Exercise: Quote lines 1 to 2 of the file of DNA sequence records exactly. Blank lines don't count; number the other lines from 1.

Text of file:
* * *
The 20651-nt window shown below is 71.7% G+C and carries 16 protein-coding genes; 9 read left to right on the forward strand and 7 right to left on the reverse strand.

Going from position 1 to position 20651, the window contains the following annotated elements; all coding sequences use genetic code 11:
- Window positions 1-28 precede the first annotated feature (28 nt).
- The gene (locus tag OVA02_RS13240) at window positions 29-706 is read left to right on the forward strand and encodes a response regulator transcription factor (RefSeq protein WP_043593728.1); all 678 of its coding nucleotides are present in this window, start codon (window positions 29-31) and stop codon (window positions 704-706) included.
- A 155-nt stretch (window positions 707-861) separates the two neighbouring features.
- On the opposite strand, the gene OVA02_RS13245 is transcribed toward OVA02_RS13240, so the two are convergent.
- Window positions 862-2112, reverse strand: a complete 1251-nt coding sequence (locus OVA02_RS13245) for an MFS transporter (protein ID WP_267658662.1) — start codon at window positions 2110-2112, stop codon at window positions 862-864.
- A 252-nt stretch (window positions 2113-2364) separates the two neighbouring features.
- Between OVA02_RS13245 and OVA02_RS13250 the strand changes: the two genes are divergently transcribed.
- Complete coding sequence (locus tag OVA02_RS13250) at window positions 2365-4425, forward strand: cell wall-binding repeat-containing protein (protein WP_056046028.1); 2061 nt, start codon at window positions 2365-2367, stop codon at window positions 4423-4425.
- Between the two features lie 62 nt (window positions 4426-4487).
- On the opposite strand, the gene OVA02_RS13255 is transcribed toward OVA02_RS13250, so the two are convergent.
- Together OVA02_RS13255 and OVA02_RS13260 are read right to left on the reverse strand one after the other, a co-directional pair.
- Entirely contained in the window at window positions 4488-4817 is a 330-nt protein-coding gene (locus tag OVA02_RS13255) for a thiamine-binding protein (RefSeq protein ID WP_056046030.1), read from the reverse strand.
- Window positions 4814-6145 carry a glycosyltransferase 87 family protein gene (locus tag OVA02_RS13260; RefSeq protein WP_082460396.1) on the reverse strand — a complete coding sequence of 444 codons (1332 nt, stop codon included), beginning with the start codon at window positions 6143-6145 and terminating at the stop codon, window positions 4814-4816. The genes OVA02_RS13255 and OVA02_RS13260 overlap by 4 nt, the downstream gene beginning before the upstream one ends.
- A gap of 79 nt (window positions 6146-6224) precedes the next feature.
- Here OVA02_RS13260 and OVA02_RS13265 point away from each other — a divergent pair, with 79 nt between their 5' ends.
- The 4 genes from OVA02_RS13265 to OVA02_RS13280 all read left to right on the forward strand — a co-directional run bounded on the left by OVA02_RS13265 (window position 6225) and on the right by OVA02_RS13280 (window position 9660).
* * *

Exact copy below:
The 20651-nt window shown below is 71.7% G+C and carries 16 protein-coding genes; 9 read left to right on the forward strand and 7 right to left on the reverse strand.

Going from position 1 to position 20651, the window contains the following annotated elements; all coding sequences use genetic code 11: